NEW YORK ( TheStreet) -- I won't throw salt on the wounds of BlackBerry (BBRY) shareholders. I've been accused of doing this too much after each earnings release. But if you will allow me, I've got a few things I need to get off my chest after this recent disaster.
The last time I talked about BlackBerry here on TheStreet, I told investors the company was sending some mixed signals. I said this despite what was (on balance) a decent quarter, upon which shareholders jumped for joy.
I said, not so fast. After having taken some time to sort through the 8-K filing, I pointed out what I thought were potential weaknesses in the company's business -- particularly in the service revenue.
BlackBerry investors insisted on dismissing my pessimism, reminding me of how long I've been "bashing" the company. But on Friday, BlackBerry's glaring service weakness that I discussed exactly three months ago came home to roost. Following BlackBerry's better-than-expected fourth-quarter earnings results in March, I said:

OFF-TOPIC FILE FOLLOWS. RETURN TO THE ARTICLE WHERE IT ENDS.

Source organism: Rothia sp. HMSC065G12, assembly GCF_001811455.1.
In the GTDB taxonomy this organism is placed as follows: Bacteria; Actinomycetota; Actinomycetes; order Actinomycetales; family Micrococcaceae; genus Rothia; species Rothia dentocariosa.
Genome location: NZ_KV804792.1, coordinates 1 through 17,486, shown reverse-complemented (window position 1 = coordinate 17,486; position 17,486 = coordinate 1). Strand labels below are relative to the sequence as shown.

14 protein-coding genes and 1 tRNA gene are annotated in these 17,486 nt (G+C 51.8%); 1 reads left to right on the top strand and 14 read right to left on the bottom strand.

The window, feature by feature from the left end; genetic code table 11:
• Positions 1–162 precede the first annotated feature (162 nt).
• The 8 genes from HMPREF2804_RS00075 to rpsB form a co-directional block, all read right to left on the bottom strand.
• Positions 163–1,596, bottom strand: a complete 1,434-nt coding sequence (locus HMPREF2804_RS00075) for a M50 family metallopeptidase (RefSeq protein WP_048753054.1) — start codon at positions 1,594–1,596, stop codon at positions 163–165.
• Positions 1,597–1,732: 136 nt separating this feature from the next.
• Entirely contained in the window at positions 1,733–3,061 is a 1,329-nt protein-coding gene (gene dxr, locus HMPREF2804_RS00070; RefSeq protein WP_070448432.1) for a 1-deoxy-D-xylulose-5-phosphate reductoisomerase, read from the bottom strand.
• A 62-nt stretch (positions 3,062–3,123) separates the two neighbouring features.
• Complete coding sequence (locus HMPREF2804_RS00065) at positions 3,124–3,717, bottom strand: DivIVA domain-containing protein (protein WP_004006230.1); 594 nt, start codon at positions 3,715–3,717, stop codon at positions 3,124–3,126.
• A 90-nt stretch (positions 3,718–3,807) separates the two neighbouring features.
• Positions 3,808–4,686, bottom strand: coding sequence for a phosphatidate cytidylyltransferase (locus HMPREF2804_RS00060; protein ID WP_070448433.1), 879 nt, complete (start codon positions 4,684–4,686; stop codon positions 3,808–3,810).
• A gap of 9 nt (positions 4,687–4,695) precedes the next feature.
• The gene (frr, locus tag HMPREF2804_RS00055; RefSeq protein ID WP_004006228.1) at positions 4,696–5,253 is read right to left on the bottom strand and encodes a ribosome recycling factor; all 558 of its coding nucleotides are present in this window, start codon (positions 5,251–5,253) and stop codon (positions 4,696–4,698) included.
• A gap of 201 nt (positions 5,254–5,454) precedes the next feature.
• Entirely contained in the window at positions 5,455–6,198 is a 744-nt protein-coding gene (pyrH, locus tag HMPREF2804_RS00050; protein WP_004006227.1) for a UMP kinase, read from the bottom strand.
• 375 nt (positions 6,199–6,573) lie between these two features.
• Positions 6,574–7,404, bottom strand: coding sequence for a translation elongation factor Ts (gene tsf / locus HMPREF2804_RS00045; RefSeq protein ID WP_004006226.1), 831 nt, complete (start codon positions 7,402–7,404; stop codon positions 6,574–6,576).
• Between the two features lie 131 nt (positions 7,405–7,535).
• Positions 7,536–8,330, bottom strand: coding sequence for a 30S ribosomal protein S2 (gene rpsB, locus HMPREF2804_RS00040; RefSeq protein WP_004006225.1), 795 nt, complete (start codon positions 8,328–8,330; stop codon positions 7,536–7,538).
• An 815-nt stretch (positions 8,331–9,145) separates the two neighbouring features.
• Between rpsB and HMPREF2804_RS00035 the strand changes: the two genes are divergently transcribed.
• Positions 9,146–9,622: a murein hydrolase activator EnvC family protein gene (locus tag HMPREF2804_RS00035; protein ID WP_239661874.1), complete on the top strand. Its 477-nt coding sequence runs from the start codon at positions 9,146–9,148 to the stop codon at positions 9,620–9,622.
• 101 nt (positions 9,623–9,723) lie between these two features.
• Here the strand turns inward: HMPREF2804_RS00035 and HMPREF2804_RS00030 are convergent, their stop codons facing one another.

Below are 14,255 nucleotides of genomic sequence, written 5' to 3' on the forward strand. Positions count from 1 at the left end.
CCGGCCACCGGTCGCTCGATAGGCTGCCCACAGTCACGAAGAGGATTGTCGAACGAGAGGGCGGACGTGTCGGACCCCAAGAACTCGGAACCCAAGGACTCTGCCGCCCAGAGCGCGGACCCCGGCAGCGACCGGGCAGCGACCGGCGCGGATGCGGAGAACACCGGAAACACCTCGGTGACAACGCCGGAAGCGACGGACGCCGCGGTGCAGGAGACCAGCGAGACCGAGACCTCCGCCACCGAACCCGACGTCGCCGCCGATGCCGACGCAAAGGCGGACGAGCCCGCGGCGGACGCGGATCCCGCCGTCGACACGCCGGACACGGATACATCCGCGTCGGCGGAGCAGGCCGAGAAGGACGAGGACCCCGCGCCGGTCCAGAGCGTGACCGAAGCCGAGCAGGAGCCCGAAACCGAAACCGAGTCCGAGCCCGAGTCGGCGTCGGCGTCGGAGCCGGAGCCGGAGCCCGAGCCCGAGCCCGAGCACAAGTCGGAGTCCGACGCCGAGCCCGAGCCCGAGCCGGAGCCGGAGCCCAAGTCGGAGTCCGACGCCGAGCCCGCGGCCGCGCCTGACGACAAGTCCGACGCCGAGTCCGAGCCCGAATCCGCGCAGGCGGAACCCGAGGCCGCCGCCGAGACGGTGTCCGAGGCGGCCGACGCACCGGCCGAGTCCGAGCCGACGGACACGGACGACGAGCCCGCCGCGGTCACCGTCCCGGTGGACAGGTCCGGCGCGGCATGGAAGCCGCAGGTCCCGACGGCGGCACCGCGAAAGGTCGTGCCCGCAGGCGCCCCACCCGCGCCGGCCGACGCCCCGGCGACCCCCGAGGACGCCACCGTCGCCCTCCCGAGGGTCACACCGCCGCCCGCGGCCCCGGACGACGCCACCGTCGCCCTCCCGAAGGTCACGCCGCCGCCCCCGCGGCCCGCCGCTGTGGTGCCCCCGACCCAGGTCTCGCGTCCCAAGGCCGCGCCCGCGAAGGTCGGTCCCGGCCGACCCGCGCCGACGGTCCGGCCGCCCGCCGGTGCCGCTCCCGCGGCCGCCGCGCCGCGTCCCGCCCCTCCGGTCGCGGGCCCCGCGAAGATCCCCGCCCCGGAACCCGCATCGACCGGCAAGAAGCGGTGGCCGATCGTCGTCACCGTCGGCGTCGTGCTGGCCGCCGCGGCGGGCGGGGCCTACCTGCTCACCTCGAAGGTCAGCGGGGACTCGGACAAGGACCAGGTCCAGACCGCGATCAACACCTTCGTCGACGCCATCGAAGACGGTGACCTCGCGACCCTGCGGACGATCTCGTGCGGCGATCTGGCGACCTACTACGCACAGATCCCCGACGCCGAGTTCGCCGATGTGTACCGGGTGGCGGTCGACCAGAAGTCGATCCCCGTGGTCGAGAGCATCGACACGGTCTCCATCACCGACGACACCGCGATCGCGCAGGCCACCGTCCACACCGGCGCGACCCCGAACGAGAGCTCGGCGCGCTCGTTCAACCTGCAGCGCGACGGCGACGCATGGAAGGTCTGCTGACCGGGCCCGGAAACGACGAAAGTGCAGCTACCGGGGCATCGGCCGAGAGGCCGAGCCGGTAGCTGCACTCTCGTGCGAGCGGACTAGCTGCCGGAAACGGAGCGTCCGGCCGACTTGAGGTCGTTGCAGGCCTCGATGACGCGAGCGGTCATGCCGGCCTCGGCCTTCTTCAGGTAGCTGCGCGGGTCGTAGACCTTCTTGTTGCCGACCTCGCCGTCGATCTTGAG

Unfortunately, the upbeat numbers couldn't keep three million subscribers from churning out of the company's once-dominant service, which was another mixed signal. BlackBerry said it ended the quarter with 76 million subscribers, down from 79 million. This is the second consecutive quarter during which the company saw subscriber defections after peaking at 80 million last summer. This is because service business, which had been BlackBerry's highest margin segment, has been one of the biggest differentiators of BlackBerry from rivals Apple (AAPL) and Samsung. Although service revenue was steady at 36% of sales in the fourth quarter, it also declined 12% year over year, generating revenue of only $972 million. While this sounds like a great number, it was down from $1.1 billion in the fourth quarter of 2012. This is even though service revenue had only accounted for 27% of sales in that same quarter. What made this situation even more critical was that subscribers were canceling the service even though the prospect of BlackBerry 10 was on the tip of everyone's tongue. My point three months ago was simple: Without a strong high margin revenue-generating segment like services, the company's value was eroding. This was when the stock had already tripled in six months. I raised the argument that BlackBerry can't survive solely as a hardware vendor. It is not going to out-innovate Apple or Samsung. Investors disagreed. On Friday shares of BlackBerry closed down 27.76% to $10.46 after having been down by as much as 29%. Much of the reason for the decline has to do with continued erosion of the company's service business. I can only speculate that more subscribers churned out of the service, because the company has decided to withhold that information. I'm not sure what purpose this serves.
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